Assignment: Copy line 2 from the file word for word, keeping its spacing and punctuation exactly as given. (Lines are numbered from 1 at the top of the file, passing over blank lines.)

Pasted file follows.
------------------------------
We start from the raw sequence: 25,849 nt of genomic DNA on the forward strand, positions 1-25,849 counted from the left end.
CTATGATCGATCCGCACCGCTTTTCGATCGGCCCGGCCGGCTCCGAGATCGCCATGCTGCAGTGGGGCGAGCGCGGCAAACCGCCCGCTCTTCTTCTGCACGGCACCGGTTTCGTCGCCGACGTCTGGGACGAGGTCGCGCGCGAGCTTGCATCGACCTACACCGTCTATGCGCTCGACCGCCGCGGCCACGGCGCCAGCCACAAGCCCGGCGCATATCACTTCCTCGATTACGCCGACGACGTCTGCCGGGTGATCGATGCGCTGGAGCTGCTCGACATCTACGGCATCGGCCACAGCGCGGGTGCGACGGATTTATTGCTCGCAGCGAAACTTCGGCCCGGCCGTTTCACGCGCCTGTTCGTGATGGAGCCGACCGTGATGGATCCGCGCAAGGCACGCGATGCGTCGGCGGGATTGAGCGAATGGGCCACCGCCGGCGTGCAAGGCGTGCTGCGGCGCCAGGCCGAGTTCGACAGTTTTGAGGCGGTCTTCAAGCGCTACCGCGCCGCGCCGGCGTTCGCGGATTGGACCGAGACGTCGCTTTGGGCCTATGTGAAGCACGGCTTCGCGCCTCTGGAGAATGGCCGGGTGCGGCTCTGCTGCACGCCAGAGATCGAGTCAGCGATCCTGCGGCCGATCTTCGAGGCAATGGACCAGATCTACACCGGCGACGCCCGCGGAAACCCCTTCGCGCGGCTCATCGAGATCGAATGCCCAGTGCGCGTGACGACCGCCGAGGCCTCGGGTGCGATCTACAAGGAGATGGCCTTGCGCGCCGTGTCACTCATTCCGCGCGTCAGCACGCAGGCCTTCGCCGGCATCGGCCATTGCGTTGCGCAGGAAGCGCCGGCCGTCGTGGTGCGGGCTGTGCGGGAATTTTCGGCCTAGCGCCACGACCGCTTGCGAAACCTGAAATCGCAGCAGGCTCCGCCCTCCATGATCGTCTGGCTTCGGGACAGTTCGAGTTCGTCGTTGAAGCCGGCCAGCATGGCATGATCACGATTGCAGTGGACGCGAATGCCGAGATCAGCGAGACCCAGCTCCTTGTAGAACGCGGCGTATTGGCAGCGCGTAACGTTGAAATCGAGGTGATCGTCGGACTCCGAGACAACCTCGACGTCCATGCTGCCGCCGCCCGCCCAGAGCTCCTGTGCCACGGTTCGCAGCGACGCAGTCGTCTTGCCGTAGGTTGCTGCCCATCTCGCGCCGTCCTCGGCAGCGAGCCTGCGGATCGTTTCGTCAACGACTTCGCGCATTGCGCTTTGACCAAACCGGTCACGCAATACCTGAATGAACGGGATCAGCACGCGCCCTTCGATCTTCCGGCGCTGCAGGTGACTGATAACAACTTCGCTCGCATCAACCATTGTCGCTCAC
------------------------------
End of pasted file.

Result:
CTATGATCGATCCGCACCGCTTTTCGATCGGCCCGGCCGGCTCCGAGATCGCCATGCTGCAGTGGGGCGAGCGCGGCAAACCGCCCGCTCTTCTTCTGCACGGCACCGGTTTCGTCGCCGACGTCTGGGACGAGGTCGCGCGCGAGCTTGCATCGACCTACACCGTCTATGCGCTCGACCGCCGCGGCCACGGCGCCAGCCACAAGCCCGGCGCATATCACTTCCTCGATTACGCCGACGACGTCTGCCGGGTGATCGATGCGCTGGAGCTGCTCGACATCTACGGCATCGGCCACAGCGCGGGTGCGACGGATTTATTGCTCGCAGCGAAACTTCGGCCCGGCCGTTTCACGCGCCTGTTCGTGATGGAGCCGACCGTGATGGATCCGCGCAAGGCACGCGATGCGTCGGCGGGATTGAGCGAATGGGCCACCGCCGGCGTGCAAGGCGTGCTGCGGCGCCAGGCCGAGTTCGACAGTTTTGAGGCGGTCTTCAAGCGCTACCGCGCCGCGCCGGCGTTCGCGGATTGGACCGAGACGTCGCTTTGGGCCTATGTGAAGCACGGCTTCGCGCCTCTGGAGAATGGCCGGGTGCGGCTCTGCTGCACGCCAGAGATCGAGTCAGCGATCCTGCGGCCGATCTTCGAGGCAATGGACCAGATCTACACCGGCGACGCCCGCGGAAACCCCTTCGCGCGGCTCATCGAGATCGAATGCCCAGTGCGCGTGACGACCGCCGAGGCCTCGGGTGCGATCTACAAGGAGATGGCCTTGCGCGCCGTGTCACTCATTCCGCGCGTCAGCACGCAGGCCTTCGCCGGCATCGGCCATTGCGTTGCGCAGGAAGCGCCGGCCGTCGTGGTGCGGGCTGTGCGGGAATTTTCGGCCTAGCGCCACGACCGCTTGCGAAACCTGAAATCGCAGCAGGCTCCGCCCTCCATGATCGTCTGGCTTCGGGACAGTTCGAGTTCGTCGTTGAAGCCGGCCAGCATGGCATGATCACGATTGCAGTGGACGCGAATGCCGAGATCAGCGAGACCCAGCTCCTTGTAGAACGCGGCGTATTGGCAGCGCGTAACGTTGAAATCGAGGTGATCGTCGGACTCCGAGACAACCTCGACGTCCATGCTGCCGCCGCCCGCCCAGAGCTCCTGTGCCACGGTTCGCAGCGACGCAGTCGTCTTGCCGTAGGTTGCTGCCCATCTCGCGCCGTCCTCGGCAGCGAGCCTGCGGATCGTTTCGTCAACGACTTCGCGCATTGCGCTTTGACCAAACCGGTCACGCAATACCTGAATGAACGGGATCAGCACGCGCCCTTCGATCTTCCGGCGCTGCAGGTGACTGATAACAACTTCGCTCGCATCAACCATTGTCGCTCAC